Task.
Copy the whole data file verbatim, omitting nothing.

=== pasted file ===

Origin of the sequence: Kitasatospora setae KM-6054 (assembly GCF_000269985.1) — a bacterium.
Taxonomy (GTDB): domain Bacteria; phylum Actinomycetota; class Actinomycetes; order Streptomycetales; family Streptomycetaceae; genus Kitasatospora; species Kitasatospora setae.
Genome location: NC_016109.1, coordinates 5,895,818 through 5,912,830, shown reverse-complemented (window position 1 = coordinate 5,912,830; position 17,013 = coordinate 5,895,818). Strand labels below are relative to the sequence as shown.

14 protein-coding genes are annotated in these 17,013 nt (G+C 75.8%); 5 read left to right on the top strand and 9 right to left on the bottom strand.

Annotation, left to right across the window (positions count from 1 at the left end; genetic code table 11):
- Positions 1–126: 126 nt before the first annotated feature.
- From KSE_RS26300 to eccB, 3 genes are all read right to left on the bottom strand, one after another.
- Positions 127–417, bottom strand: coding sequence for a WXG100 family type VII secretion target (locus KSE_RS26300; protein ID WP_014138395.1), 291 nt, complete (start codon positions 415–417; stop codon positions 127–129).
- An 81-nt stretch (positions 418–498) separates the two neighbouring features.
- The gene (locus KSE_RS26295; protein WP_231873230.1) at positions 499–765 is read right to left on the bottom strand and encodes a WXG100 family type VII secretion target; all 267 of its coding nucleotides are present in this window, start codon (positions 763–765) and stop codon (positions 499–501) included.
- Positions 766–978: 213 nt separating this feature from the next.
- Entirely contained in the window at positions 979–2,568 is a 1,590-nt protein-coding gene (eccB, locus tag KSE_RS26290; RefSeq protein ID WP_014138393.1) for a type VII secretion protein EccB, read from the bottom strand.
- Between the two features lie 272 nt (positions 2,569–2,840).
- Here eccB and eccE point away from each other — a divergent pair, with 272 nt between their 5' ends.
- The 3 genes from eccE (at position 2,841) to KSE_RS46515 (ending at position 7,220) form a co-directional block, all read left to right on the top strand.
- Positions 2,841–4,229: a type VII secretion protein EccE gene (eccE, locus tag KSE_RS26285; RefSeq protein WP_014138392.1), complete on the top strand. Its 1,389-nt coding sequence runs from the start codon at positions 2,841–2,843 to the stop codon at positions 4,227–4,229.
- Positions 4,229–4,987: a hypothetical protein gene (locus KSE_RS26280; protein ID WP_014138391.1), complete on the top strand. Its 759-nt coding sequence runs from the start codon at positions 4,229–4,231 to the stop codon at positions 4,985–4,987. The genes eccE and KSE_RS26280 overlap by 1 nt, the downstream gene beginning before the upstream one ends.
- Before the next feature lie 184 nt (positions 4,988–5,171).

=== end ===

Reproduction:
Origin of the sequence: Kitasatospora setae KM-6054 (assembly GCF_000269985.1) — a bacterium.
Taxonomy (GTDB): domain Bacteria; phylum Actinomycetota; class Actinomycetes; order Streptomycetales; family Streptomycetaceae; genus Kitasatospora; species Kitasatospora setae.
Genome location: NC_016109.1, coordinates 5,895,818 through 5,912,830, shown reverse-complemented (window position 1 = coordinate 5,912,830; position 17,013 = coordinate 5,895,818). Strand labels below are relative to the sequence as shown.

14 protein-coding genes are annotated in these 17,013 nt (G+C 75.8%); 5 read left to right on the top strand and 9 right to left on the bottom strand.

Annotation, left to right across the window (positions count from 1 at the left end; genetic code table 11):
- Positions 1–126: 126 nt before the first annotated feature.
- From KSE_RS26300 to eccB, 3 genes are all read right to left on the bottom strand, one after another.
- Positions 127–417, bottom strand: coding sequence for a WXG100 family type VII secretion target (locus KSE_RS26300; protein ID WP_014138395.1), 291 nt, complete (start codon positions 415–417; stop codon positions 127–129).
- An 81-nt stretch (positions 418–498) separates the two neighbouring features.
- The gene (locus KSE_RS26295; protein WP_231873230.1) at positions 499–765 is read right to left on the bottom strand and encodes a WXG100 family type VII secretion target; all 267 of its coding nucleotides are present in this window, start codon (positions 763–765) and stop codon (positions 499–501) included.
- Positions 766–978: 213 nt separating this feature from the next.
- Entirely contained in the window at positions 979–2,568 is a 1,590-nt protein-coding gene (eccB, locus tag KSE_RS26290; RefSeq protein ID WP_014138393.1) for a type VII secretion protein EccB, read from the bottom strand.
- Between the two features lie 272 nt (positions 2,569–2,840).
- Here eccB and eccE point away from each other — a divergent pair, with 272 nt between their 5' ends.
- The 3 genes from eccE (at position 2,841) to KSE_RS46515 (ending at position 7,220) form a co-directional block, all read left to right on the top strand.
- Positions 2,841–4,229: a type VII secretion protein EccE gene (eccE, locus tag KSE_RS26285; RefSeq protein WP_014138392.1), complete on the top strand. Its 1,389-nt coding sequence runs from the start codon at positions 2,841–2,843 to the stop codon at positions 4,227–4,229.
- Positions 4,229–4,987: a hypothetical protein gene (locus KSE_RS26280; protein ID WP_014138391.1), complete on the top strand. Its 759-nt coding sequence runs from the start codon at positions 4,229–4,231 to the stop codon at positions 4,985–4,987. The genes eccE and KSE_RS26280 overlap by 1 nt, the downstream gene beginning before the upstream one ends.
- Before the next feature lie 184 nt (positions 4,988–5,171).